- Chomsky, N. (2005) Interview with David Jay Brown in Conversations on the Edge of the Apocalypse: Contemplating the Future with Noam Chomsky, George Carlin, Deepak Chopra, Rupert Sheldrake and Others. New York: Palgrave Macmillan.Google Scholar
- Chomsky, N. & Michel Foucault (2006) The Chomsky-Foucault Debate on Human Nature. New York: The New Press.Google Scholar
- Chomsky, N. (2007) ‘Interview with Amina Chaudary’, Islamica Magazine, No. 19 (April–May), on the web at: http://www.chomsky.info/interviews/200704--.htm.
- Chomsky, N. (2009) ‘Interview with William Crawley’, 25 October, on the web at: http://www.bbc.co.uk/blogs/legacy/ni/2009/10/chomsky_on_religion_and_the_et.html.
- Chomsky, N. (2010) ‘Interview with David Samuels’, Tablet, 12 November, on the web at: http://www.tabletmag.com/jewish-news-and-politics/50260/qa-noam-chomsky.
- Edgley, A. (2004) The Social and Political Thought of Noam Chomsky. London: Routledge.Google Scholar
- Eller, V. (1987) Christian Anarchy: Jesus’ Primacy over the Powers. Grand Rapids: Eerdmans.Google Scholar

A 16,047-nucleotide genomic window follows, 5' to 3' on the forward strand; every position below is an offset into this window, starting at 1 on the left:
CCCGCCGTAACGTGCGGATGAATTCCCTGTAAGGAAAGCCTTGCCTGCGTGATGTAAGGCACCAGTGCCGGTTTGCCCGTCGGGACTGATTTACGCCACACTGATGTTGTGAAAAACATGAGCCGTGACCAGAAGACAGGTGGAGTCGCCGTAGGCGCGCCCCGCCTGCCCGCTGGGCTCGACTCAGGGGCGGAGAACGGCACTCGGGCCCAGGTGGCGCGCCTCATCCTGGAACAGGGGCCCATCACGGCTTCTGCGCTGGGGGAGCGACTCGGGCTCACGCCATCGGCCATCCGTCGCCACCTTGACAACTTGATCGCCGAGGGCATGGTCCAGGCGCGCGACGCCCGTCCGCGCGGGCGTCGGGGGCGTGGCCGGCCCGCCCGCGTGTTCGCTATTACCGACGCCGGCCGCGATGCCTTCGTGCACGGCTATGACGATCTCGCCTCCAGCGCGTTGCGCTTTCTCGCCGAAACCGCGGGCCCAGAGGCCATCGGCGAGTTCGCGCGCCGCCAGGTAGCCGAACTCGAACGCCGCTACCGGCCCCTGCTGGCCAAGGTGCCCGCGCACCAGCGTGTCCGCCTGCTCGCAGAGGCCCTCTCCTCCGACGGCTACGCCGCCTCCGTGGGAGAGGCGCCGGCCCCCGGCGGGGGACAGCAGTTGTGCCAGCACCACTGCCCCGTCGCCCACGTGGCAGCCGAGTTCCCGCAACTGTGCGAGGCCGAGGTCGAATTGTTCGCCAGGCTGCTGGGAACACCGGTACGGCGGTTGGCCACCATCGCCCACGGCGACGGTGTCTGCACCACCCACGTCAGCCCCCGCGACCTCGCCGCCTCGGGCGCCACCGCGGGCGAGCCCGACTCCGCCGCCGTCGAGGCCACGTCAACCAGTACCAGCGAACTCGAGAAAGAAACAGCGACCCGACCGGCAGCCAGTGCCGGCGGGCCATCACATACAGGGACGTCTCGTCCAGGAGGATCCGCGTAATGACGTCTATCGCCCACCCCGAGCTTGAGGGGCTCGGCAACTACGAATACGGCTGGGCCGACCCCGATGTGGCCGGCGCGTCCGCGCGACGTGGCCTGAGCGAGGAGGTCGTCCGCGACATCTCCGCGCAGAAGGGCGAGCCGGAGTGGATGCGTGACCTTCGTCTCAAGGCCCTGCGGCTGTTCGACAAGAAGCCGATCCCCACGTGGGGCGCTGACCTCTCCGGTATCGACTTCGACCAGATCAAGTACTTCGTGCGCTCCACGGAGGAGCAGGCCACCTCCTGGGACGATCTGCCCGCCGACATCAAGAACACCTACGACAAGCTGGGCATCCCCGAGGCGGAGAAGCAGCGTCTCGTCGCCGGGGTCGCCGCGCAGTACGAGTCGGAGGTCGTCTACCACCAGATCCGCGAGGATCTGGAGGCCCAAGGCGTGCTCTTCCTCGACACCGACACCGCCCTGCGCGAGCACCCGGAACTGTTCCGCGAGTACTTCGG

- Ellis, Marc H. (2012) ‘Exile and the Prophetic: Chomksy and the Epic Battle between Jewish Empire and the Jewish Prophetic’, 25 October, on the web at: http://mondoweiss.net/2012/10/exile-and-the-prophetic-chomsky-and-the-epic-battle-between-jewish-empire-and-the-jewish-prophetic.
- Ellul, J. (1991) Anarchy and Christianity. Grand Rapids: Eerdmans.Google Scholar
- Finkelstein, N. (2010) ‘A Chomsky Interview Worth Reading’, 20 November, on the web at: http://normanfinkelstein.com/2010/11/20/a-chomsky-interview-worth-reading.
- Fitzgerald, T. (1999) The Ideology of Religious Studies. Oxford: Oxford University Press.Google Scholar
- Habermas, J. (2010) An Awareness of What Is Missing: Faith and Reason in a Post-Secular Age. Cambridge: Polity Press.Google Scholar